One of the persistent narratives about the 2008 financial crash is that low-income people (with help from the government) took out mortgages to buy homes they couldn’t afford. And when they inevitably defaulted on their mortgage payments (and government-sponsored lending agencies were declared bankrupt), the entire financial system came tumbling down. In other words, poor people caused the crash.
New research by Manuel Adelino, Antoinette Schoar, and Felipe Severino serves to bury that myth. According to the authors,
The large majority of mortgage dollars originated between 2002 and 2006 are obtained by middle income and high income borrowers (not the poor). While there was a rapid expansion in overall mortgage origination during this time period, the fraction of new mortgage dollars going to each income group was stable. In other words, the poor did not represent a higher fraction of the mortgage loans originated over the period. In addition, borrowers in the middle and top of the distribution are the ones that contributed most significantly to the increase in mortgages in default after 2007.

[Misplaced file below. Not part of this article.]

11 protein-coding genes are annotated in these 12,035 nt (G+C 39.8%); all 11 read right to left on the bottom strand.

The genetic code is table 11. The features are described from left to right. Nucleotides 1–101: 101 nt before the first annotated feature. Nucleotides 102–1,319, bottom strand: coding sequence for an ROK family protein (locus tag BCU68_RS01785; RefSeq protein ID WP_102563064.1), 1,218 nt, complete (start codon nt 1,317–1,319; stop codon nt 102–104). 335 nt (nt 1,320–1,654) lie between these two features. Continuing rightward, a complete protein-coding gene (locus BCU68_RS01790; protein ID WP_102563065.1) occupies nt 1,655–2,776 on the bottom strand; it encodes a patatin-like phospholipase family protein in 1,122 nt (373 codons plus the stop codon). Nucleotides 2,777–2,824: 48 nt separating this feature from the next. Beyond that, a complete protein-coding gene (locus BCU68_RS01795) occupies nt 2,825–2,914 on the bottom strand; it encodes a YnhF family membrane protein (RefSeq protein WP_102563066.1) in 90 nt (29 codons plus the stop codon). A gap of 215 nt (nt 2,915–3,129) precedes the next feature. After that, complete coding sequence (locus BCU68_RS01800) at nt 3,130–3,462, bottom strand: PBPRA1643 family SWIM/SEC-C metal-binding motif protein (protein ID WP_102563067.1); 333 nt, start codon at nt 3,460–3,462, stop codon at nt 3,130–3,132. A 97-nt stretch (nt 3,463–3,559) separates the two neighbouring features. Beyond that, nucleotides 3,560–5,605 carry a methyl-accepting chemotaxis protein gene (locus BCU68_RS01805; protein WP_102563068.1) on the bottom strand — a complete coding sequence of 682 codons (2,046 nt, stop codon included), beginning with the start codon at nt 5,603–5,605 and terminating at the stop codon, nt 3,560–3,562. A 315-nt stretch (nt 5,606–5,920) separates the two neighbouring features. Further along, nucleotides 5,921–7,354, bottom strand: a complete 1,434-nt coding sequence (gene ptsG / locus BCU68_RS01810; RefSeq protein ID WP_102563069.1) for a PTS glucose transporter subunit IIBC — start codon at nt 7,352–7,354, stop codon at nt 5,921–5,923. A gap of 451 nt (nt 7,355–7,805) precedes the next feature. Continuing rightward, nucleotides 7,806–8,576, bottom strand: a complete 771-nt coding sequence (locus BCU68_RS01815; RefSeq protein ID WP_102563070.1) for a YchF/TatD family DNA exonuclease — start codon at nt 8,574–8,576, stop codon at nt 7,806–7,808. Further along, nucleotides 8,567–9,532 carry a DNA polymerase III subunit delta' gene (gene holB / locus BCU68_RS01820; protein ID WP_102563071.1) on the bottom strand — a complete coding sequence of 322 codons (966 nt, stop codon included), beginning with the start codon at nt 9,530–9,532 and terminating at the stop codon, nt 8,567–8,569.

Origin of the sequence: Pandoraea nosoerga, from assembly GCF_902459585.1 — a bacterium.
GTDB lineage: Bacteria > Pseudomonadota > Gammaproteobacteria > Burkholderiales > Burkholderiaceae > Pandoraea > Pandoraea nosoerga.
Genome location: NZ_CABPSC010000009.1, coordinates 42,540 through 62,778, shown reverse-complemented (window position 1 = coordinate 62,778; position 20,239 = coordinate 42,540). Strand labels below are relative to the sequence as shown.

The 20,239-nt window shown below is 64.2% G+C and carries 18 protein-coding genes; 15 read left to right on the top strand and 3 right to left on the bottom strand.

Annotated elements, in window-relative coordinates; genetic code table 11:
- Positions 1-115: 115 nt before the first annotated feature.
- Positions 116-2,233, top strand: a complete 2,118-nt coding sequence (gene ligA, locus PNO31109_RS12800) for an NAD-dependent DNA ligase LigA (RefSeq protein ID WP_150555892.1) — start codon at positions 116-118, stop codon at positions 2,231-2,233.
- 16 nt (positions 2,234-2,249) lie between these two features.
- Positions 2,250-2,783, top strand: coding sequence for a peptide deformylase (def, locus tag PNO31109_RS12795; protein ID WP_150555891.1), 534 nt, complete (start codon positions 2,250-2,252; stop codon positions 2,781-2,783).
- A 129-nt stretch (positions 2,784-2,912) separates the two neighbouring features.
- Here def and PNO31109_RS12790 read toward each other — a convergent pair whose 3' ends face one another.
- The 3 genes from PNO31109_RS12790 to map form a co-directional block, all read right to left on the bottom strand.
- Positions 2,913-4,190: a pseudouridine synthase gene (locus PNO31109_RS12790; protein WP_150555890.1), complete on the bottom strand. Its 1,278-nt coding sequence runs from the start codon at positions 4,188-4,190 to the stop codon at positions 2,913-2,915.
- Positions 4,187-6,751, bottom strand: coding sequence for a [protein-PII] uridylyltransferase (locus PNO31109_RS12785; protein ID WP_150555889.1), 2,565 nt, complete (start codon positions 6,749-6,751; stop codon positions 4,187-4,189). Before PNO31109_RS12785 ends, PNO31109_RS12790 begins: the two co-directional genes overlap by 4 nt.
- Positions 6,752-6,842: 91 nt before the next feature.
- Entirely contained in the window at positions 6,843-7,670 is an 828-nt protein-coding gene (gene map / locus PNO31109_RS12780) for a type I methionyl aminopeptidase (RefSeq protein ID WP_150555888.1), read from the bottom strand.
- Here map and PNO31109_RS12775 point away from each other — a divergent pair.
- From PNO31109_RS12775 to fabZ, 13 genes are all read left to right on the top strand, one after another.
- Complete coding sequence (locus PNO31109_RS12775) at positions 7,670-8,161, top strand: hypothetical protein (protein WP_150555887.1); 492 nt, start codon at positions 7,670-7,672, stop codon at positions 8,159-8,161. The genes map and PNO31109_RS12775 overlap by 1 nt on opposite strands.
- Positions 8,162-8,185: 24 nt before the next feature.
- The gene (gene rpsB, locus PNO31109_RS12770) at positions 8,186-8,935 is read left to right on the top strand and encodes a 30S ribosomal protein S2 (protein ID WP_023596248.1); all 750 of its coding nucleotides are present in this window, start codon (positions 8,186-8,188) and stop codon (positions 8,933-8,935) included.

In other words, the mortgage crisis that provoked the crash was not caused by poor people “living beyond their means.”
So, let’s stop blaming poor people for a crisis that originated elsewhere—among lenders and borrowers at the other end of the distribution of income whose “irrational exuberance” led them to get caught up in a spiral of increasing levels of mortgage debt premised on an unsustainable increase in housing prices that served as the basis of an intricate web of financial derivatives.
A bubble, which had nothing to do with poor people, that inevitably burst.